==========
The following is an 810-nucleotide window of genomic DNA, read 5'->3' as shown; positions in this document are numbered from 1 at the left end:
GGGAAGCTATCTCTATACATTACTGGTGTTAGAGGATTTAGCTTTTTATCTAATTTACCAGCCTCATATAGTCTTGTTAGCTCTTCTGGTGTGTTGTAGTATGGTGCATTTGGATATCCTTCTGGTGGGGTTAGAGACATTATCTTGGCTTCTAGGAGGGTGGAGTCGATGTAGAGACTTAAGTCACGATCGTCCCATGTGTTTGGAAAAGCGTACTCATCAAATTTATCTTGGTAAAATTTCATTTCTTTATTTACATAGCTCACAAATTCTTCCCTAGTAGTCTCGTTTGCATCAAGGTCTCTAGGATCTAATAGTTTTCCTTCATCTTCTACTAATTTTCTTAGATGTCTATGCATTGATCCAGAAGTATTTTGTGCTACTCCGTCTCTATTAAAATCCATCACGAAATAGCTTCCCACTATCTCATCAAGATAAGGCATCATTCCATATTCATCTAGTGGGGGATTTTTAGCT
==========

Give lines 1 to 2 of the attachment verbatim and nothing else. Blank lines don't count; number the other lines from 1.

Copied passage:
The following is an 810-nucleotide window of genomic DNA, read 5'->3' as shown; positions in this document are numbered from 1 at the left end:
GGGAAGCTATCTCTATACATTACTGGTGTTAGAGGATTTAGCTTTTTATCTAATTTACCAGCCTCATATAGTCTTGTTAGCTCTTCTGGTGTGTTGTAGTATGGTGCATTTGGATATCCTTCTGGTGGGGTTAGAGACATTATCTTGGCTTCTAGGAGGGTGGAGTCGATGTAGAGACTTAAGTCACGATCGTCCCATGTGTTTGGAAAAGCGTACTCATCAAATTTATCTTGGTAAAATTTCATTTCTTTATTTACATAGCTCACAAATTCTTCCCTAGTAGTCTCGTTTGCATCAAGGTCTCTAGGATCTAATAGTTTTCCTTCATCTTCTACTAATTTTCTTAGATGTCTATGCATTGATCCAGAAGTATTTTGTGCTACTCCGTCTCTATTAAAATCCATCACGAAATAGCTTCCCACTATCTCATCAAGATAAGGCATCATTCCATATTCATCTAGTGGGGGATTTTTAGCT